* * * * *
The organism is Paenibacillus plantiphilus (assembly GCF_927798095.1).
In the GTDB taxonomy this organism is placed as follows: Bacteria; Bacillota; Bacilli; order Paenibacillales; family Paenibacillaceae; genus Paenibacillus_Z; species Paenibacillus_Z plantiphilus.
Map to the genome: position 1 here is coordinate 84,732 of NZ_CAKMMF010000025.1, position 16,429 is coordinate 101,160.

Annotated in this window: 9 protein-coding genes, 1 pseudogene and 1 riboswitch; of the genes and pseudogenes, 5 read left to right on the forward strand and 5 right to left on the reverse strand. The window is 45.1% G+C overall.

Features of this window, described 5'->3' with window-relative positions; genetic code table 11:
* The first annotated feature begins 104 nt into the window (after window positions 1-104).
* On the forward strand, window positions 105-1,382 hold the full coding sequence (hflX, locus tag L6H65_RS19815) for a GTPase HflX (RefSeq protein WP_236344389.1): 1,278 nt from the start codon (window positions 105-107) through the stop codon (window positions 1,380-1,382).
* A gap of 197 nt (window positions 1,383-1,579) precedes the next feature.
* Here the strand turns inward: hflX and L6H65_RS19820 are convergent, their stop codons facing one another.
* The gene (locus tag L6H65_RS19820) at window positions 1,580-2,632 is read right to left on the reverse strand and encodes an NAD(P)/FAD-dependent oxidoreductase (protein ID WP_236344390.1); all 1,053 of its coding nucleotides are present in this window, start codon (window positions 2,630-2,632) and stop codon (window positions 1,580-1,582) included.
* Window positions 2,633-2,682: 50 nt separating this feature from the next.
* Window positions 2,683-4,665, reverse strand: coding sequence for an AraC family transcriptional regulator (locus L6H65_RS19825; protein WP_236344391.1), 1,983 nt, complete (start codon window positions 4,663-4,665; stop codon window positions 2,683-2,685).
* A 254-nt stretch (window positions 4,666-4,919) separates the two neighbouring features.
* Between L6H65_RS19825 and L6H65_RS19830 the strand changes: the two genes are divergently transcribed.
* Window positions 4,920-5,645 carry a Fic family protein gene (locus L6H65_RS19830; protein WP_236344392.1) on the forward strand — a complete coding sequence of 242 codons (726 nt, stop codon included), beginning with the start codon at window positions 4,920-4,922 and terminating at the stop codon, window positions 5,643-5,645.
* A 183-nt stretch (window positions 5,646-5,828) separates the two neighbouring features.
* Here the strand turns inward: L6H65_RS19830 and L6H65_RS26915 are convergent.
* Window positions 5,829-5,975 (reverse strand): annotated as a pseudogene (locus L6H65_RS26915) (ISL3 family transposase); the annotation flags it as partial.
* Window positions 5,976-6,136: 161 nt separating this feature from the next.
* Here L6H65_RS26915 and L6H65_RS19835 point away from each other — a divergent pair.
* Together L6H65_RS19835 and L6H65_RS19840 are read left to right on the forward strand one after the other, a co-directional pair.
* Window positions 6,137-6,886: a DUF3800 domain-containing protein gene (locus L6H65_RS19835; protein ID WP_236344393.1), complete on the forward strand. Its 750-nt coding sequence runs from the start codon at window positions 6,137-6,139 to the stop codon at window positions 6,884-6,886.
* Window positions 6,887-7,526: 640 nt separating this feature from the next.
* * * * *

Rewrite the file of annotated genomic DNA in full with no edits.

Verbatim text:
The organism is Paenibacillus plantiphilus (assembly GCF_927798095.1).
In the GTDB taxonomy this organism is placed as follows: Bacteria; Bacillota; Bacilli; order Paenibacillales; family Paenibacillaceae; genus Paenibacillus_Z; species Paenibacillus_Z plantiphilus.
Map to the genome: position 1 here is coordinate 84,732 of NZ_CAKMMF010000025.1, position 16,429 is coordinate 101,160.

Annotated in this window: 9 protein-coding genes, 1 pseudogene and 1 riboswitch; of the genes and pseudogenes, 5 read left to right on the forward strand and 5 right to left on the reverse strand. The window is 45.1% G+C overall.

Features of this window, described 5'->3' with window-relative positions; genetic code table 11:
* The first annotated feature begins 104 nt into the window (after window positions 1-104).
* On the forward strand, window positions 105-1,382 hold the full coding sequence (hflX, locus tag L6H65_RS19815) for a GTPase HflX (RefSeq protein WP_236344389.1): 1,278 nt from the start codon (window positions 105-107) through the stop codon (window positions 1,380-1,382).
* A gap of 197 nt (window positions 1,383-1,579) precedes the next feature.
* Here the strand turns inward: hflX and L6H65_RS19820 are convergent, their stop codons facing one another.
* The gene (locus tag L6H65_RS19820) at window positions 1,580-2,632 is read right to left on the reverse strand and encodes an NAD(P)/FAD-dependent oxidoreductase (protein ID WP_236344390.1); all 1,053 of its coding nucleotides are present in this window, start codon (window positions 2,630-2,632) and stop codon (window positions 1,580-1,582) included.
* Window positions 2,633-2,682: 50 nt separating this feature from the next.
* Window positions 2,683-4,665, reverse strand: coding sequence for an AraC family transcriptional regulator (locus L6H65_RS19825; protein WP_236344391.1), 1,983 nt, complete (start codon window positions 4,663-4,665; stop codon window positions 2,683-2,685).
* A 254-nt stretch (window positions 4,666-4,919) separates the two neighbouring features.
* Between L6H65_RS19825 and L6H65_RS19830 the strand changes: the two genes are divergently transcribed.
* Window positions 4,920-5,645 carry a Fic family protein gene (locus L6H65_RS19830; protein WP_236344392.1) on the forward strand — a complete coding sequence of 242 codons (726 nt, stop codon included), beginning with the start codon at window positions 4,920-4,922 and terminating at the stop codon, window positions 5,643-5,645.
* A 183-nt stretch (window positions 5,646-5,828) separates the two neighbouring features.
* Here the strand turns inward: L6H65_RS19830 and L6H65_RS26915 are convergent.
* Window positions 5,829-5,975 (reverse strand): annotated as a pseudogene (locus L6H65_RS26915) (ISL3 family transposase); the annotation flags it as partial.
* Window positions 5,976-6,136: 161 nt separating this feature from the next.
* Here L6H65_RS26915 and L6H65_RS19835 point away from each other — a divergent pair.
* Together L6H65_RS19835 and L6H65_RS19840 are read left to right on the forward strand one after the other, a co-directional pair.
* Window positions 6,137-6,886: a DUF3800 domain-containing protein gene (locus L6H65_RS19835; protein ID WP_236344393.1), complete on the forward strand. Its 750-nt coding sequence runs from the start codon at window positions 6,137-6,139 to the stop codon at window positions 6,884-6,886.
* Window positions 6,887-7,526: 640 nt separating this feature from the next.